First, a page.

• Plan your outfit the night before OR plan your outfits for the week on Sunday. So far I've been guilty of not sticking to this tip at all. I try to plan outfits the night before (and sometimes I do!) but most of the time I'm scrambling in the morning trying to figure out what to wear (and what's clean...) Trust me, it's not the best way to start off your day. This may or may not be an issue for you, but it's certainly something worth trying out to see if it helps you in any way.
  • Go above and beyond. There will be things that are expected of you. Do them. Then there will be chances for you to do things that aren't expected of you or no one even thought about. Do them. This is a great chance to get creative and figure out new ways of doing something or proposing ideas that can help the company. Basically, it's all up to you how you choose to perform. There won't always be time to "go above and beyond" but any opportunity you have to do so, take it. Which leads to the next tip...
  • Don't confine yourself to just your job. Sometimes people have this mindset that just because  a certain task isn't part of their responsibilities they shouldn't have to do it. Don't be that person. Be a team player and willing to help out when needed. Obviously your own job responsibilities come first, but if you have the time to help out, you absolutely should. People will take notice of this kind of attitude.
  • Arrive early. Yes, sometimes things come up and you end up being late to work. Make it a habit to always be early. When you first start your job, you'll probably need to figure out the best ways of getting there and how long it takes, especially if you're dealing with traffic. That's why it's especially important that you're early your first few days. Most people stick to that. Keep doing it, though. I'm not saying show up half an hour early—but it's always good to plan to get there 15 minutes early or so. If anything it can give you time to grab some coffee before heading in!
  • Leave work at work. So this tip may only work for some. There are certainly careers (teachers for example) that require you to bring your work home with you. It also depends on your position and how serious you are about your job, etc. However, when you're a new young professional starting a job can be exciting and overwhelming all at once. You may want to bring some work home (if you're anything like me) but it's best if you leave your work at work. When you get home you want to get the chance to unwind and just relax. If you start bringing work home with you, before you know it you'll become a workaholic and your stress levels will be out the roof. This same tip applies to work problems, gossip, etc. Once you're home, forget about work. Or at least try!

So there you have it folks, my list of work tips for the new young professional! I'm sure I could keep going for days as I brainstorm, but then I'd never get this post published. I'm hoping these tips will help out some of you. I know that after I graduated college I certainly didn't feel ready for any kind of professional job and I think reading some of these tips would have eased my mind a bit. If you ever need any kind of advice when it comes to post-grad work life—don't hesitate to reach out to me!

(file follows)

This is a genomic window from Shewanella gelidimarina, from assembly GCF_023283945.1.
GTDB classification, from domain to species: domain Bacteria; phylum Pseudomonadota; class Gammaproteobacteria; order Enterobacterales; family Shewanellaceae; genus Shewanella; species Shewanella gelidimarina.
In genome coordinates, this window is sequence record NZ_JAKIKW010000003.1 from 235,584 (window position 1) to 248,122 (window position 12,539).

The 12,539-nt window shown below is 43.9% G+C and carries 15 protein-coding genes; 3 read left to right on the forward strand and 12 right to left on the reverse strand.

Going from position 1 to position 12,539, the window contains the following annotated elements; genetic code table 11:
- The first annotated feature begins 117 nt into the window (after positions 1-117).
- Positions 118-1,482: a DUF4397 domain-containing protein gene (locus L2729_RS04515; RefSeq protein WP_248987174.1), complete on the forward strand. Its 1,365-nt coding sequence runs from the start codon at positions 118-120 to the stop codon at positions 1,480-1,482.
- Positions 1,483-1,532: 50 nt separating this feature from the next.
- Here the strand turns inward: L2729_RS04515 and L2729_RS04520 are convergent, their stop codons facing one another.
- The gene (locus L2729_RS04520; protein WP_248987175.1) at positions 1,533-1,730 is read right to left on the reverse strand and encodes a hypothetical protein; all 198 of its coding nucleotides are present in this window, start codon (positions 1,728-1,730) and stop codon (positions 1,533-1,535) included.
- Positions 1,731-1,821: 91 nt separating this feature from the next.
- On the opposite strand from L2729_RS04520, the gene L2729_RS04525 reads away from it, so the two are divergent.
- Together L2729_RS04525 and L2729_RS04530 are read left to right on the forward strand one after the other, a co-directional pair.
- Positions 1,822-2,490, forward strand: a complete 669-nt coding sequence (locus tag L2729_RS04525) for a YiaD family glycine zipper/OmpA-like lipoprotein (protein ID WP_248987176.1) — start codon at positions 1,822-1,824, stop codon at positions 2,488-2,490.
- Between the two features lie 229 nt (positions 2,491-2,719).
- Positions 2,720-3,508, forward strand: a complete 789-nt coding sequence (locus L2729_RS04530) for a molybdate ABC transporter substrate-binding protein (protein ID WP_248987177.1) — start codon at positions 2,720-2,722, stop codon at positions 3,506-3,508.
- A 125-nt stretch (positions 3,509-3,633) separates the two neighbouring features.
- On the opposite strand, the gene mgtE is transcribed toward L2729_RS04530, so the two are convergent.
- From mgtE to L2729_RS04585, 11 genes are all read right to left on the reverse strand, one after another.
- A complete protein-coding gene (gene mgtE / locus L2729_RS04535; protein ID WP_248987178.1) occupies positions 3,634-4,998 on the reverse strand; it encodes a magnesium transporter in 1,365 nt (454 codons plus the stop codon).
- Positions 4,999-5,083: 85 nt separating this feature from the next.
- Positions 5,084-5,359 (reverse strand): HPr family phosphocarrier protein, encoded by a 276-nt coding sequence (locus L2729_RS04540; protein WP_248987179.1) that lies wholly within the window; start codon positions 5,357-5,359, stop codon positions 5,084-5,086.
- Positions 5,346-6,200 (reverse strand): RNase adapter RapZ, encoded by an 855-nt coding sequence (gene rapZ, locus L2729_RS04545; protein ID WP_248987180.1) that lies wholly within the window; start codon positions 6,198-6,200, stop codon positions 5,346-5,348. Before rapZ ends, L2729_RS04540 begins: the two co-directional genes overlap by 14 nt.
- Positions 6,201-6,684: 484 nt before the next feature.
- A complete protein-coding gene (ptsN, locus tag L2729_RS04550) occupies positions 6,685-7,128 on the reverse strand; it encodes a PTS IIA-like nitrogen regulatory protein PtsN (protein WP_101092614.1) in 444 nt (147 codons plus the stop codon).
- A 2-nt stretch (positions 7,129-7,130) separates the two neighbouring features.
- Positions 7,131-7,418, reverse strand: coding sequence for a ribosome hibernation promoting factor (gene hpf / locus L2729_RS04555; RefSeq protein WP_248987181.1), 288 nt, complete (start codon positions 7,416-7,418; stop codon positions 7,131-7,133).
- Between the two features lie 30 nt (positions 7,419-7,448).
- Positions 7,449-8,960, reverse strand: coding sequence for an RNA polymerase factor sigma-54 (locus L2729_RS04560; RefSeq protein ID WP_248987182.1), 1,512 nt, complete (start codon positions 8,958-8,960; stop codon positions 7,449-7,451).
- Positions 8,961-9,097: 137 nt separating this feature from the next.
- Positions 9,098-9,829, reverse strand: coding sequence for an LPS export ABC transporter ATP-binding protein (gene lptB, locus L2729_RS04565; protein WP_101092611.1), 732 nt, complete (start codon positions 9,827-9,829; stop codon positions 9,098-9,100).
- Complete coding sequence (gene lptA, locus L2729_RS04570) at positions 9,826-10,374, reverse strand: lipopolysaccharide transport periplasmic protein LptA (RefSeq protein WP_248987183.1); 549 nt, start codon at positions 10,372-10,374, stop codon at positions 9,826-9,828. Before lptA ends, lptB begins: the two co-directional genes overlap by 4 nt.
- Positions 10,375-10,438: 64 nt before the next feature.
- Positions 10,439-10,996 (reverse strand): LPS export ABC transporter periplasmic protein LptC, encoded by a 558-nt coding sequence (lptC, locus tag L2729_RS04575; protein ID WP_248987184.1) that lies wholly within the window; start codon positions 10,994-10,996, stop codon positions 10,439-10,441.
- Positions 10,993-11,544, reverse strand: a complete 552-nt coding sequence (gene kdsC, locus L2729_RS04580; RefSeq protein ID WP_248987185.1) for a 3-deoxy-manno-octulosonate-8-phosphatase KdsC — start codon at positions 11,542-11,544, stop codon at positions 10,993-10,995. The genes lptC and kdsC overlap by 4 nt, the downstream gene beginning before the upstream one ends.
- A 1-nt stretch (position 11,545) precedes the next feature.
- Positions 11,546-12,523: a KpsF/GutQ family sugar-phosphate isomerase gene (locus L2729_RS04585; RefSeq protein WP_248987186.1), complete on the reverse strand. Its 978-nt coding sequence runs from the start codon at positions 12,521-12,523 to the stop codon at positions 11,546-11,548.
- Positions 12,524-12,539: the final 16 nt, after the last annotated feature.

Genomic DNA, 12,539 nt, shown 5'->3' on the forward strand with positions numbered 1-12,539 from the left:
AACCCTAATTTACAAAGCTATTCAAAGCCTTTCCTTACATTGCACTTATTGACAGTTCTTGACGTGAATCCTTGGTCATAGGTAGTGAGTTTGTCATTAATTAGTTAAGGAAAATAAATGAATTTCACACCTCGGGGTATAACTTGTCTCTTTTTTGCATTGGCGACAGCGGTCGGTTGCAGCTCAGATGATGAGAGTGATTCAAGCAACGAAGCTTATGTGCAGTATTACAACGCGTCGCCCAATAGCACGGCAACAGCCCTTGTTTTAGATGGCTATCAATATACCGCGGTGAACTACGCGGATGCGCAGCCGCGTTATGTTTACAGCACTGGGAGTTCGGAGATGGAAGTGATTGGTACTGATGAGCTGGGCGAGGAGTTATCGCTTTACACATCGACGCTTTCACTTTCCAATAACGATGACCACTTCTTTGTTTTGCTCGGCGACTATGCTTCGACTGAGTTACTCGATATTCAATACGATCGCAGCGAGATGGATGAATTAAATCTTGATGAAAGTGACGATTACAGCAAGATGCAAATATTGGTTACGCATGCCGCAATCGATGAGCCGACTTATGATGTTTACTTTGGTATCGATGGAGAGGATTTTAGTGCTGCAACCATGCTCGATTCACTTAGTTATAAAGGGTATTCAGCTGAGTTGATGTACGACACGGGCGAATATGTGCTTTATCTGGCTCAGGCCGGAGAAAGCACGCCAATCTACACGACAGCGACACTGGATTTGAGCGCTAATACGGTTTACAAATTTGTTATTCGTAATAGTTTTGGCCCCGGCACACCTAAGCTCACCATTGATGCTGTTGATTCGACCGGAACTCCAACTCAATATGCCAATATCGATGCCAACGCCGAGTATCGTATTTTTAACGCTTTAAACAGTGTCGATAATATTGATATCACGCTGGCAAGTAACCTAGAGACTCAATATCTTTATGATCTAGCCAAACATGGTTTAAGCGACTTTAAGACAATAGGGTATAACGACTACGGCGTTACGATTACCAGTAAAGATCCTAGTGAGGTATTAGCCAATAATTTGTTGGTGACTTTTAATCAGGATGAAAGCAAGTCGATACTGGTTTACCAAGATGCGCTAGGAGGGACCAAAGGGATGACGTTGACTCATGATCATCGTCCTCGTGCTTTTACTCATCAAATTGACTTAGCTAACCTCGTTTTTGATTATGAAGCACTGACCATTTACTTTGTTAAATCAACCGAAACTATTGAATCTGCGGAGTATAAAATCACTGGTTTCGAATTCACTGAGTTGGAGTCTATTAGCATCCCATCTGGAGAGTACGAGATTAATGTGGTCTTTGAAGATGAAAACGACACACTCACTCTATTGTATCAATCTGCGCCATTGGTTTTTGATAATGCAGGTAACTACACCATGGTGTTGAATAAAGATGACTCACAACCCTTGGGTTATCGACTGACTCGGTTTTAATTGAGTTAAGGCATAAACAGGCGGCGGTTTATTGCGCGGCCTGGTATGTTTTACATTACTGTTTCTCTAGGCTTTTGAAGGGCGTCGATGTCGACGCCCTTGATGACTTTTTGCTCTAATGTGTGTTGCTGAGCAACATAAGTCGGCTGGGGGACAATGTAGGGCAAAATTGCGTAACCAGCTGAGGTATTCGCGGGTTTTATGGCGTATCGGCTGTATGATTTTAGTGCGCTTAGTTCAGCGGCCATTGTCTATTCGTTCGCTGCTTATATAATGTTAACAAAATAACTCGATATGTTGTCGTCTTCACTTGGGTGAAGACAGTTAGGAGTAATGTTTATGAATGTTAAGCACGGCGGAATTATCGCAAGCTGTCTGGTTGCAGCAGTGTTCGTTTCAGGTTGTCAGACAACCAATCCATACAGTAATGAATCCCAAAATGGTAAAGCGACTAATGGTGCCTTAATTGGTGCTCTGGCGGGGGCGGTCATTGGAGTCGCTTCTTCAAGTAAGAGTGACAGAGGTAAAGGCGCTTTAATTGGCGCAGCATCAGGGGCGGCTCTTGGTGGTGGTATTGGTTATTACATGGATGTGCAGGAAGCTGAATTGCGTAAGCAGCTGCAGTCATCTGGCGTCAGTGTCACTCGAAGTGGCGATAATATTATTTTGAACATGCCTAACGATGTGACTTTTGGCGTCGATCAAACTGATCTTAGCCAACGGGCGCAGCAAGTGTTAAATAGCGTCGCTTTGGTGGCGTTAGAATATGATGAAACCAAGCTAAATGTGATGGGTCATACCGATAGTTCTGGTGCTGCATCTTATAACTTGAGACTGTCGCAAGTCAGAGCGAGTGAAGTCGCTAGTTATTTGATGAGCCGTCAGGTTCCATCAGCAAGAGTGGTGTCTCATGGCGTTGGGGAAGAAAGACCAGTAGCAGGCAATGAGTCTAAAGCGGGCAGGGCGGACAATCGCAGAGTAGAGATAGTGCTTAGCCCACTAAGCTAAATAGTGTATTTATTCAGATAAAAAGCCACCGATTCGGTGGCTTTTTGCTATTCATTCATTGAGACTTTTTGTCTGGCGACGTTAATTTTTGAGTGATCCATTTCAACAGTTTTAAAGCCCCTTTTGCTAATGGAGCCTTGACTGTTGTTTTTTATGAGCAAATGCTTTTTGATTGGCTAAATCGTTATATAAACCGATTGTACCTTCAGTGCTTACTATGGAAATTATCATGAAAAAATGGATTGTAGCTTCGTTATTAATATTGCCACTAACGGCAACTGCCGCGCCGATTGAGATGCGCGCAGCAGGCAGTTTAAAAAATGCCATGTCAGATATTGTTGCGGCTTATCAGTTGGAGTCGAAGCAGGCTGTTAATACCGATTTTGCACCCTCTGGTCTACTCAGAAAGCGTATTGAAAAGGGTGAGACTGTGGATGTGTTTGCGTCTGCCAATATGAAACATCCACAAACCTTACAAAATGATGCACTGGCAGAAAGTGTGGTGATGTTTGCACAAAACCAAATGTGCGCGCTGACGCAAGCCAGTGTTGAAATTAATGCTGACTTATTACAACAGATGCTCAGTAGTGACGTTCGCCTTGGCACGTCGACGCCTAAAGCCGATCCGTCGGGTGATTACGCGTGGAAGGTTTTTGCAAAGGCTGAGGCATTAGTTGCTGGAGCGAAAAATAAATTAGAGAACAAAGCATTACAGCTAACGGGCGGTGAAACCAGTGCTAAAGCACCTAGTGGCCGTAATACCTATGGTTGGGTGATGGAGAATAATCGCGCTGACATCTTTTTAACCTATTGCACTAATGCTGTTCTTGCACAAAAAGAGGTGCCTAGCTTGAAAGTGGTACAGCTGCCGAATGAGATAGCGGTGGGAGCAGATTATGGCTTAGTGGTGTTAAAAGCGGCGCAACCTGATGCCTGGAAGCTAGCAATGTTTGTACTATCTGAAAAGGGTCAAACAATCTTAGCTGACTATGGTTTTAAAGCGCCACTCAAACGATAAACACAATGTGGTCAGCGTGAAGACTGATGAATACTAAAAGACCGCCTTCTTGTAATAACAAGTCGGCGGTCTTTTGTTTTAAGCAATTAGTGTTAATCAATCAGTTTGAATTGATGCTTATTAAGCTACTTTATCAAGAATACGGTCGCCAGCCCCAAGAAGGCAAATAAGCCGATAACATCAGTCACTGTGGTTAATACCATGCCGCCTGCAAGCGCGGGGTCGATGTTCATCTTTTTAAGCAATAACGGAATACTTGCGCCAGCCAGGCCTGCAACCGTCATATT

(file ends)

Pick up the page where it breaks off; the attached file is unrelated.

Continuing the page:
What are some of your own personal work tips?


  1. This is awesome! I am just now starting my job search for post-grad. It's so overwhelming and scary especially since I haven't really had experience working with a company I wasn't familiar with before. It's all a learning experience! Thanks so much for these tips :)

  2. Such great tips! I will never be good at planning my outfits ahead of time but everything else, I can certainly and/or already do!


  3. Love this post val!!:) writing to-do lists helps me so much at work.. Otherwise my head would explode! Hahah

  4. Congratulations! Glad to hear

  5. I'm really glad the tips helped! It certainly is a learning experience but don't worry- it's scary at first but once you get into the groove of things it's just second nature :)

  6. Thank you! I wish I was one of those people who had their entire weekday wardrobe planned and ready to go but I doubt I will ever be able to do that haha

  7. Thanks Steph :) I feel like I'm using a lot of the "organization" skills I learned back in school when we had like 39024032 papers and exams coming up... at least I learned something useful hahah

  8. what great ideas, I am already working on some of these but pinning for reference, thanks for sharing

  9. This is such excellent advice! Just started my own "big-girl" job post-grad last year too and these are all so helpful. I keep a to-do list as well and it helps so much!! Thanks for sharing. :)

  10. I love your advice "Don't confine yourself to your job" I think that some of the most organic (and surprise) promotions come from sharing ideas and being open to new tasks!